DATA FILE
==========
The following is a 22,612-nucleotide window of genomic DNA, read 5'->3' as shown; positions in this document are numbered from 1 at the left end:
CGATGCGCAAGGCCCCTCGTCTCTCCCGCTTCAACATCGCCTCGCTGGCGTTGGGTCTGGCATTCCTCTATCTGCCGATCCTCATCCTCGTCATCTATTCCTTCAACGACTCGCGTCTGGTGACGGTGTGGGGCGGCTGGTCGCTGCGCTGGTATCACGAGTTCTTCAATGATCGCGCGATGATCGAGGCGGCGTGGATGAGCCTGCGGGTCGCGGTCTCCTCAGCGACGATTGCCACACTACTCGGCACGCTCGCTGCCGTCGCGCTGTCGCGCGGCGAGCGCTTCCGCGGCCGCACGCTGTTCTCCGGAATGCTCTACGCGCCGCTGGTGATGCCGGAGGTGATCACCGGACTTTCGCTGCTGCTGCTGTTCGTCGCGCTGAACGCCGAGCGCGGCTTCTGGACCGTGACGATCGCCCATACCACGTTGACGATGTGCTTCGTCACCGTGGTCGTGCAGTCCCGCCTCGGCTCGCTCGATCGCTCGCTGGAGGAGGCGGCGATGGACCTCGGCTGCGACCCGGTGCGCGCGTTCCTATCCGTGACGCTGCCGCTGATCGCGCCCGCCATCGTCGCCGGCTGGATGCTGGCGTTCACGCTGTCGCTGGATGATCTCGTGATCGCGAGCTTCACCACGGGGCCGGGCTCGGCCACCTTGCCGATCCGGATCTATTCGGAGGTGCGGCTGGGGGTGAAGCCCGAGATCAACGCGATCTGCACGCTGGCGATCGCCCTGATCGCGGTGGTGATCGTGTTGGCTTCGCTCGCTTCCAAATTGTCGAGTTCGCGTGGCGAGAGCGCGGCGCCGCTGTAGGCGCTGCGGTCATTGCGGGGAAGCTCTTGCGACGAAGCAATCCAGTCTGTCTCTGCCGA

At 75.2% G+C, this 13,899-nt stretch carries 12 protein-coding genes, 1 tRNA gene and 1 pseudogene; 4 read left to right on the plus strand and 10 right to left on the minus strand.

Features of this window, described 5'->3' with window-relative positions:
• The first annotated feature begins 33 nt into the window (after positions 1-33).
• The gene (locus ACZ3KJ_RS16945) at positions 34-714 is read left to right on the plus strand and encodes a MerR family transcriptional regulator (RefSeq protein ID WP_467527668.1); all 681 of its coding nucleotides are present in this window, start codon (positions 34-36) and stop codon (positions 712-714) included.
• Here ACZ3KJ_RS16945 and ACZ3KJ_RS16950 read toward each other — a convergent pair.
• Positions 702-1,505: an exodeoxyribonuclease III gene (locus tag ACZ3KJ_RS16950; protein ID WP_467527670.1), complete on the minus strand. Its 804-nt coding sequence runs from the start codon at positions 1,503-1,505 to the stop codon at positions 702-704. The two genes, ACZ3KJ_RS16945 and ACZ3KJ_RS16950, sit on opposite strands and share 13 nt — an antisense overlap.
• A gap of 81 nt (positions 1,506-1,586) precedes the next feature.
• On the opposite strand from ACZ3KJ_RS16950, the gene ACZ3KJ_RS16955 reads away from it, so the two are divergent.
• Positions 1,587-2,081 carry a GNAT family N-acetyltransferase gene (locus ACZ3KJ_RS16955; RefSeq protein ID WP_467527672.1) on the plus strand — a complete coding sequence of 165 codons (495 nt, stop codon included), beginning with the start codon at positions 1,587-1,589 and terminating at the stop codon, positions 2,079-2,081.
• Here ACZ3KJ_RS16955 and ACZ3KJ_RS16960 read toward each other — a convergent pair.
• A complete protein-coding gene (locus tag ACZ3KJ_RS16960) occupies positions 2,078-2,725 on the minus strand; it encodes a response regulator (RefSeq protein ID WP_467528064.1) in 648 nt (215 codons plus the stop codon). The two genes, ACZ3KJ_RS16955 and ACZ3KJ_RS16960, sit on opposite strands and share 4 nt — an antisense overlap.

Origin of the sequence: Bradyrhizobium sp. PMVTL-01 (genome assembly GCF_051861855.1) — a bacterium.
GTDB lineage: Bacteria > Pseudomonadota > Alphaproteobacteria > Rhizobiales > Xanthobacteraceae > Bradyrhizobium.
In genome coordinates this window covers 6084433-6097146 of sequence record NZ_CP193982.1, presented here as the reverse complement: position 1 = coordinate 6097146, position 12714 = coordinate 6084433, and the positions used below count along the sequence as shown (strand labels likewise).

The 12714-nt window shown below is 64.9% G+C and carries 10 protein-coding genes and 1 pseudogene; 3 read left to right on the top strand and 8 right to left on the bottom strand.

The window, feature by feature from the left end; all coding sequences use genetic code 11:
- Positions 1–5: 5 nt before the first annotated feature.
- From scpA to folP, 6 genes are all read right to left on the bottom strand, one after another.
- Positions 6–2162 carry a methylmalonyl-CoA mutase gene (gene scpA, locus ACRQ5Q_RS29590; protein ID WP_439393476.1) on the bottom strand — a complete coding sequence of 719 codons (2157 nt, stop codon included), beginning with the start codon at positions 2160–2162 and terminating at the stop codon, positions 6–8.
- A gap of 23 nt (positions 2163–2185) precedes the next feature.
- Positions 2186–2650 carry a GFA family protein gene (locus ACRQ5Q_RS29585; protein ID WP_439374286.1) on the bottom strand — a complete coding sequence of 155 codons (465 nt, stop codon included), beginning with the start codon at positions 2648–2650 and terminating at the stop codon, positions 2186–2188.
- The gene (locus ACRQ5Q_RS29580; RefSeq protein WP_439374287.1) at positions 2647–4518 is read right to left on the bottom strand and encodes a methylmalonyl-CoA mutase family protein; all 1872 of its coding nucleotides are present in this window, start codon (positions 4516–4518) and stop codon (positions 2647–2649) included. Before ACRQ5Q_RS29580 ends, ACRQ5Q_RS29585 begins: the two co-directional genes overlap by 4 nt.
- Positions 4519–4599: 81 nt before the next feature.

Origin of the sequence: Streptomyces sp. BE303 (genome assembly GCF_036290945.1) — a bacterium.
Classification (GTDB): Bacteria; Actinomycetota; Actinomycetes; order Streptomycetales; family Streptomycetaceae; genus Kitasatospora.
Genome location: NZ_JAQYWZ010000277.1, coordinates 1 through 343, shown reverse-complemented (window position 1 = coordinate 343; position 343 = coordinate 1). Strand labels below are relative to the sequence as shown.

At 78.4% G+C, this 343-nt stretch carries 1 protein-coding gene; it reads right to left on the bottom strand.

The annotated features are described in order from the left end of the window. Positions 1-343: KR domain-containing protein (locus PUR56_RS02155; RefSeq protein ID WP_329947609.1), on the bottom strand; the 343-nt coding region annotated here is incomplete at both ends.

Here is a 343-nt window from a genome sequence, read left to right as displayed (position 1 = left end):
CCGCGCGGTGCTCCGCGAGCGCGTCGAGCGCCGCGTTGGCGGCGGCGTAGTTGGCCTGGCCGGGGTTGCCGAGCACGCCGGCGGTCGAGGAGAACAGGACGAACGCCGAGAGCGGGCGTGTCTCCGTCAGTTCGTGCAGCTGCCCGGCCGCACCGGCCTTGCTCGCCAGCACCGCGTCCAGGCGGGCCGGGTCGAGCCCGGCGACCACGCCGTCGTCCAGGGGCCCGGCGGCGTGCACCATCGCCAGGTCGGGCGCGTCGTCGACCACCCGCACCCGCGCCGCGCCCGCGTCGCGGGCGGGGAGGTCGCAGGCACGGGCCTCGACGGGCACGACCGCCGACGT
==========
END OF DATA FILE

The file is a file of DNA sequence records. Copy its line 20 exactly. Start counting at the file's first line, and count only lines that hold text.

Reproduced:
- From scpA to folP, 6 genes are all read right to left on the bottom strand, one after another.